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A book by charles dickens
Charles John Huffam Dickens wrote twenty novels, dozens of short stories and novellas, several plays and countless articles and essays during his long and eventful writing career. From the time that Charles Dickens' novels were first published, in serialized monthly or weekly installments, they have never gone out of print in the UK. Charles Dickens is often considered to be the greatest novelist of the Victorian era.
Charles Dickens' colorful, if challenging, early life had a huge impact on his later works. Raised in poverty with little formal education, even working for a time as a child laborer, Charles' childhood on the harsh streets of London shaped his identity and fueled his creative drive. The harsh conditions he endured, the humiliation of running from his father's debts and his long daily walks around the poorest parts of London gave him first-hand experience of the world his colorful characters eventually inhabited. Charles' characters themselves, of course, were influenced by the rich cast of kind and evil, funny and tragic, rich and destitute people Charles came into contact with throughout his life.
Charles novels revolutionized readership in the Victorian era and the serial publication schedule he preferred soon became the dominant mode for novel publication. Although providing a novel in weekly or monthly installments was a huge commitment for Charles, and a difficult one to pull off, this format allowed him to respond to feedback while writing and make adjustments to plot and character.
Unlike some writers who closed themselves off from the world around them and worked in a solitary manner, favoring the internal world over the external, Charles was a social creature and by nature a multi-tasker. An indefatigable man, Charles wrote almost constantly from the time he tasted his first literary success with The Pickwick Papers to the day of his death. Charles was also a renowned philanthropist who campaigned vigorously for the rights of the most unfortunate in society. A social butterfly, Charles Dickens had countless friends including a number of prominent Victorian writers, artists, actors and businessmen. Before his death, Charles was even invited to a private audience with Queen Victoria, who was a fan of his work.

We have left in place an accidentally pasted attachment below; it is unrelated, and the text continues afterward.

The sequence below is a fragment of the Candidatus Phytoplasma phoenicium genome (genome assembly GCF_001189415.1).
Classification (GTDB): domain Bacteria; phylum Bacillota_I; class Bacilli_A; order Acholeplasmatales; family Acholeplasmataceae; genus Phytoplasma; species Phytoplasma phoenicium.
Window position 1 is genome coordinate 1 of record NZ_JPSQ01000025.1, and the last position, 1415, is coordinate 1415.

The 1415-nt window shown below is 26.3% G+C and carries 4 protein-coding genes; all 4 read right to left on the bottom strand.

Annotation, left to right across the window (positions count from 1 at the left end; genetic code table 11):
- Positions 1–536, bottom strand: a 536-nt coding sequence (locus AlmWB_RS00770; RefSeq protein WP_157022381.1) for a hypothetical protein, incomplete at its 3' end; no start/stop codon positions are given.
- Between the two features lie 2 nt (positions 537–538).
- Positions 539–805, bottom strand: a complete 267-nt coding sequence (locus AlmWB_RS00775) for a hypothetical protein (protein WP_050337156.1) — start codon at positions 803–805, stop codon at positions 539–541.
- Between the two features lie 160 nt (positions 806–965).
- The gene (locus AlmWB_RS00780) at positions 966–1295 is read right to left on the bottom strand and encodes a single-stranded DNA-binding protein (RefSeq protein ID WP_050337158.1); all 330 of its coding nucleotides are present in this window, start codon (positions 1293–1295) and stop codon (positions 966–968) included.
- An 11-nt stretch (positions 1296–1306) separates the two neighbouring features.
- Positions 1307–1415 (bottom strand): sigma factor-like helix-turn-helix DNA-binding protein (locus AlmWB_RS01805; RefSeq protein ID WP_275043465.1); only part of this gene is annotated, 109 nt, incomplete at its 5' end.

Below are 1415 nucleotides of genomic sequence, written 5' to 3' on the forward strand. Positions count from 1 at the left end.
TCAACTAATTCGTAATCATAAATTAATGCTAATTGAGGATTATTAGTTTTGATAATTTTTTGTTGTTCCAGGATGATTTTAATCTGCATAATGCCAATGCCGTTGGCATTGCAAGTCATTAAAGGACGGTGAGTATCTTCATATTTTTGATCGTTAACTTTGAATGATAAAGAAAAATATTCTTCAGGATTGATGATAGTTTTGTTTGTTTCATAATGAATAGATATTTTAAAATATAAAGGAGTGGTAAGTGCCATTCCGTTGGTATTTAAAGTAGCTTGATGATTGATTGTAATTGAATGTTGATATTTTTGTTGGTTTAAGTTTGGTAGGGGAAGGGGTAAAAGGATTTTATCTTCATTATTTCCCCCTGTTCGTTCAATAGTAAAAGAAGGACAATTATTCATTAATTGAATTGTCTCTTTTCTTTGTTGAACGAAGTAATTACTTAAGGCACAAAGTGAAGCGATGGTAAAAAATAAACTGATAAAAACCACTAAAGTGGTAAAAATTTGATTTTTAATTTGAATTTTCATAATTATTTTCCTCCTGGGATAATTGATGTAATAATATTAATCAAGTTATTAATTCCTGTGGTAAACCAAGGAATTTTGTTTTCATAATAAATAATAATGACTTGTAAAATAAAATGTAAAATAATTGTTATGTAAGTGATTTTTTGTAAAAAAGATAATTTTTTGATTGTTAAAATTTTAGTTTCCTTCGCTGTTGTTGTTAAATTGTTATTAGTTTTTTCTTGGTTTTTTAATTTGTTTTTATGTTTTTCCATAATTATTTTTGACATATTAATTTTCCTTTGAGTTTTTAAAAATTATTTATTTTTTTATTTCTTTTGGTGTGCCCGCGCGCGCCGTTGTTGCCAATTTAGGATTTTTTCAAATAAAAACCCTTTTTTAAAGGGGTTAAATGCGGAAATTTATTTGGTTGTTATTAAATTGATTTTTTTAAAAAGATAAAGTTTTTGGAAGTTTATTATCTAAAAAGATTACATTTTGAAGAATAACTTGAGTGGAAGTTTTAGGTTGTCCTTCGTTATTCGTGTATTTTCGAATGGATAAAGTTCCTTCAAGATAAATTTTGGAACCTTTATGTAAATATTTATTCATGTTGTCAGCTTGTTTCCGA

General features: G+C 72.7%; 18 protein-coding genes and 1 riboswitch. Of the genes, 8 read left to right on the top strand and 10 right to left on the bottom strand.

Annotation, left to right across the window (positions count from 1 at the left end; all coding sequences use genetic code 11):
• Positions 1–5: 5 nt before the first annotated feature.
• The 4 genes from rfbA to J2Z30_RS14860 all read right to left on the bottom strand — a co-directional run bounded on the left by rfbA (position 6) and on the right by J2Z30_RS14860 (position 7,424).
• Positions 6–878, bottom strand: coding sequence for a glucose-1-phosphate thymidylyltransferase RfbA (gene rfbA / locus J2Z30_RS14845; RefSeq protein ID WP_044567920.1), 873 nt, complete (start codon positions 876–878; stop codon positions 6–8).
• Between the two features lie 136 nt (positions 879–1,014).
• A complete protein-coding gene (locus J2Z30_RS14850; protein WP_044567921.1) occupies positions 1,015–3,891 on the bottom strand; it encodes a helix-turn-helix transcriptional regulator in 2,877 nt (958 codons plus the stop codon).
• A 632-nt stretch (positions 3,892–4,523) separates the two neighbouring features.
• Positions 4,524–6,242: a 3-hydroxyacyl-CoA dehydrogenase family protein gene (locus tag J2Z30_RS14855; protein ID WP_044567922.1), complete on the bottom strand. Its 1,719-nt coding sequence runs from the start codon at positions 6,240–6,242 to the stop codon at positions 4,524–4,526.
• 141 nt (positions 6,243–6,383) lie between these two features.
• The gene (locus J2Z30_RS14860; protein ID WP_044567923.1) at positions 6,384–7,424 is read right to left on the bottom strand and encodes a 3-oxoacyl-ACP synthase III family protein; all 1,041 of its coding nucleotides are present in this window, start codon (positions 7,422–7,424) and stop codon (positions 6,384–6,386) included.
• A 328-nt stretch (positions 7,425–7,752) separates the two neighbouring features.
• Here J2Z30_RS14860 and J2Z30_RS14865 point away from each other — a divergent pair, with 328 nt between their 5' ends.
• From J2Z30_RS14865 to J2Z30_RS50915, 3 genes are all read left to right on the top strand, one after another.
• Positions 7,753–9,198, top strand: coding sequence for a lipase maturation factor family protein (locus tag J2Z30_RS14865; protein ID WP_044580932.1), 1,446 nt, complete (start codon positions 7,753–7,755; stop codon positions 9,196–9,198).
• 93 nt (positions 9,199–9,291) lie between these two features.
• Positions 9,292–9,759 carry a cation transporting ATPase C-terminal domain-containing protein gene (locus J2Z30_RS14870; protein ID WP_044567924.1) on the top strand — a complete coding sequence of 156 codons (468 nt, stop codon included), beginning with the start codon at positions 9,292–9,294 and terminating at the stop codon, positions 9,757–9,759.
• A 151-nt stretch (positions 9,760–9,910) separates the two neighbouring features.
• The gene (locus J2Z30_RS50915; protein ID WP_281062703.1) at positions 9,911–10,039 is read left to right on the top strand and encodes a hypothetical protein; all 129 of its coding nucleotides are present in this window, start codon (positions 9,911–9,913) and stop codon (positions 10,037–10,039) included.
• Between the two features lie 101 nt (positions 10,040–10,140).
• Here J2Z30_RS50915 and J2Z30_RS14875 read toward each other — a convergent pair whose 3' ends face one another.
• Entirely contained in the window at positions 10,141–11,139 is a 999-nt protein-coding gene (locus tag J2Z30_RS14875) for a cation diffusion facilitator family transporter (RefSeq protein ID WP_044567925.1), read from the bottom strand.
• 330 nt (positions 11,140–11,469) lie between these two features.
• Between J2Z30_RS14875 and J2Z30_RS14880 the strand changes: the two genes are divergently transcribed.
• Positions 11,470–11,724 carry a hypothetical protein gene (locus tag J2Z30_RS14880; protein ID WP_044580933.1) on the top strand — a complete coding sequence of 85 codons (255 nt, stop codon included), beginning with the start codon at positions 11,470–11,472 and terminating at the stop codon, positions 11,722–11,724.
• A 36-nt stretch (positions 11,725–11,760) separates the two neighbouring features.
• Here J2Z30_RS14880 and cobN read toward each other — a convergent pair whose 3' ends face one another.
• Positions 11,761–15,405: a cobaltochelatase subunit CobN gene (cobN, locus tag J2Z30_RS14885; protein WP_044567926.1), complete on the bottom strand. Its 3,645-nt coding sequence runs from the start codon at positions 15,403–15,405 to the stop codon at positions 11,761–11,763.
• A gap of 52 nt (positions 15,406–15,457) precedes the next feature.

The adjective, 'Dickensian' refers to something 'of or reminiscent of the novels of Charles Dickens, especially in suggesting the poor social conditions or comically repulsive characters that they portray.' That the work of Charles Dickens has spawned its own descriptive term demonstrates how fully it has permeated English culture, from the moment of its creation to the present day.
Charles Dickens' life story can be read like one of his own novels with the man himself represented by different characters at different times. At first he is the poor child worker with a debt-ridden father, treading his rags to riches path on the chaotic and dirty London streets. Soon, he becomes a newspaper man who struggles to accept the injustice he sees in the law courts, in parliament, on the very streets he walks. Later, he is a cheerful father with a growing brood of children and a chaotic home life and further on in life he is a bachelor in the throes of a passionate and scandalous love affair with a younger woman. The best person to write the life of Charles Dickens would have been Charles himself but he has left that task to others. Living his life was exhausting enough.